“The Boogey Man” By Spencer Seidel- guest post

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“The Boogey Man” By Spencer Seidel (a guest post)

Do you remember the first book that deeply scared the living crap out of you? I sure do.

I started reading scary fiction when I was about thirteen years old. I think the first was Christine by Stephen King. You’d think that would have done the trick. It was a creepy book, one of his creepiest. But his stuff never scares me. It fascinates me and delights me, but does it scare me? Not so much. Same goes for Dean Koontz, Bentley Little, and on and on. Fiction just doesn’t creep me out. Except in one case. I’ll get to that in a minute.

No, what scares me are real people and real events. Bad people doing bad things. Like Charlie Manson and his gang of creeps. When I first started thinking about this post, I was tempted to pick the book Helter Skelter by Vincent Bugliosi. That book terrified me when I was in high school. There was something truly horrifying about the Tate and LaBianca murders and the disgusting amalgam of sex and violence that poisoned the minds of all who followed Manson.

High up on the list for the same reason was a book about Ted Bundy I’d read once. It might have been The Stranger Beside Me by Ann Rule. One theme that (mostly unintentionally) appears frequently in my writing is secrets. Everyone keeps their secrets–perhaps you have an odd fetish or pick your nose or can’t resist smelling your own BO like that character on Saturday Night Live. Usually, these little quirks are harmless. But sometimes they’re not. What if your boyfriend’s little secret is that he has a growing fascination with the idea of raping and killing women of a certain type? That’s a truly terrifying concept to me. Worse is that it actually happened!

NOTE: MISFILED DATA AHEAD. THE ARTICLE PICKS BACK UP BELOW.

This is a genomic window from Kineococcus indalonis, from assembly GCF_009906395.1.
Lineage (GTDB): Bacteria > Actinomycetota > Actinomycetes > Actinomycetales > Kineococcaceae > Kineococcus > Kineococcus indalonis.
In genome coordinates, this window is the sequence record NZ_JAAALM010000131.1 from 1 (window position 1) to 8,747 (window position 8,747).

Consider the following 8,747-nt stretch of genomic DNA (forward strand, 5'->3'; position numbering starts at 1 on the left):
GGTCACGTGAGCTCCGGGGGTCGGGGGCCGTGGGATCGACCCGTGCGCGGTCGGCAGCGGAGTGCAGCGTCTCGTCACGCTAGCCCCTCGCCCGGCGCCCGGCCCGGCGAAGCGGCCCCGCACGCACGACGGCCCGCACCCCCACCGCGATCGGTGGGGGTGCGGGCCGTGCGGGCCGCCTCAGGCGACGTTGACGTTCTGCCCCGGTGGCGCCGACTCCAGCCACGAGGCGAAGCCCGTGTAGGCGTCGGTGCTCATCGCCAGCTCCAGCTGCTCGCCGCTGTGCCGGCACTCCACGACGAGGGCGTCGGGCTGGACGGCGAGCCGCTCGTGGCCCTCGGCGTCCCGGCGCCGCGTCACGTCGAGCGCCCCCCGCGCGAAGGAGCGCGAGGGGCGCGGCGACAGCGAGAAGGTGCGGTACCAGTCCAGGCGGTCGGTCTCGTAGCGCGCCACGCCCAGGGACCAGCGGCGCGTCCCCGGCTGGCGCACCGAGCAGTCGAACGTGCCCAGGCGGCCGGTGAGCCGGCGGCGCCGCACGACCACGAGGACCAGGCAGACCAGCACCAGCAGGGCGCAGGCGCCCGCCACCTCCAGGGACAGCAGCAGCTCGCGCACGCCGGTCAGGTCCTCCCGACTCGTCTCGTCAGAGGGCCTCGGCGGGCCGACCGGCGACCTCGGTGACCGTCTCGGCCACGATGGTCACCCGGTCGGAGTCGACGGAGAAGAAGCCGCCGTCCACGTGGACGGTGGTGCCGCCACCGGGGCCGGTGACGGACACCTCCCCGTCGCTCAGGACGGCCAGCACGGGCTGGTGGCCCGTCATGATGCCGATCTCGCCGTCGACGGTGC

The scariest book I ever mostly read–I didn’t finish it–was called Hunting Humans. I don’t know who wrote it, and I’d bet that it’s no longer in print. I found it in a bookstore I used to frequent in Washington, DC when I was in college. From what I remember, it was basically a graphic accounting of the deeds of various serial killers, complete with crime-scene photos. I remember reading the first few chapters and realizing that I’d scared myself silly, perhaps irreversibly. Reading it made me feel ugly and dirty. On a one-off basis and certainly in fiction, I can handle reading about a serial killer. But this book just hit me over the head with it again and again and again and jostled some previously suppressed nugget of terror loose in my mind. A few minutes after putting it down and trying desperately to distract myself with something else, I realized that I didn’t even want it in my room. It had that much power over me. I threw it away. There was one crime-scene photo in particular that haunts me to this day–suffice it to say, it was a picture of a man shot in the head. Like Forrest Gump says, “That’s all I have to say about that.”

I guess I should give honorable mention here to one piece of what must be about 99% fiction: The Amityville Horror. A controversial book, it is nonetheless responsible for my enduring phobia of old houses. Those glowing red window/eyes… Ack!